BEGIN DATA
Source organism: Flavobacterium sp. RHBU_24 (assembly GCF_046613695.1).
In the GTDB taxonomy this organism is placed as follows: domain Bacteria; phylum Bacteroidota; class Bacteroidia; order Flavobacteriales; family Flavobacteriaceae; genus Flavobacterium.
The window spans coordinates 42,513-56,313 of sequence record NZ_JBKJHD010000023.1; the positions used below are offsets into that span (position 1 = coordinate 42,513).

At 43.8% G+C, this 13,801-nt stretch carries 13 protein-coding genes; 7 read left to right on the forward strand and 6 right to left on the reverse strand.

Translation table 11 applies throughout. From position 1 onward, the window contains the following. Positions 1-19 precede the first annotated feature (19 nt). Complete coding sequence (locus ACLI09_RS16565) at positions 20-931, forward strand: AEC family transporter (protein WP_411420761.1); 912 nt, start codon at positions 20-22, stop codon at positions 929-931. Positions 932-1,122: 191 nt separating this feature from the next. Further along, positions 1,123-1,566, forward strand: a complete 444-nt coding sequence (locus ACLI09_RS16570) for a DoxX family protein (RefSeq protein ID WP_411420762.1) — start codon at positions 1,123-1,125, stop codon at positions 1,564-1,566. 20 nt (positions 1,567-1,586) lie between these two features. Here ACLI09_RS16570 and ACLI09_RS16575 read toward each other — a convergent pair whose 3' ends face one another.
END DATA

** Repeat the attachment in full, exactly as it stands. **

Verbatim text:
Source organism: Flavobacterium sp. RHBU_24 (assembly GCF_046613695.1).
In the GTDB taxonomy this organism is placed as follows: domain Bacteria; phylum Bacteroidota; class Bacteroidia; order Flavobacteriales; family Flavobacteriaceae; genus Flavobacterium.
The window spans coordinates 42,513-56,313 of sequence record NZ_JBKJHD010000023.1; the positions used below are offsets into that span (position 1 = coordinate 42,513).

At 43.8% G+C, this 13,801-nt stretch carries 13 protein-coding genes; 7 read left to right on the forward strand and 6 right to left on the reverse strand.

Translation table 11 applies throughout. From position 1 onward, the window contains the following. Positions 1-19 precede the first annotated feature (19 nt). Complete coding sequence (locus ACLI09_RS16565) at positions 20-931, forward strand: AEC family transporter (protein WP_411420761.1); 912 nt, start codon at positions 20-22, stop codon at positions 929-931. Positions 932-1,122: 191 nt separating this feature from the next. Further along, positions 1,123-1,566, forward strand: a complete 444-nt coding sequence (locus ACLI09_RS16570) for a DoxX family protein (RefSeq protein ID WP_411420762.1) — start codon at positions 1,123-1,125, stop codon at positions 1,564-1,566. 20 nt (positions 1,567-1,586) lie between these two features. Here ACLI09_RS16570 and ACLI09_RS16575 read toward each other — a convergent pair whose 3' ends face one another.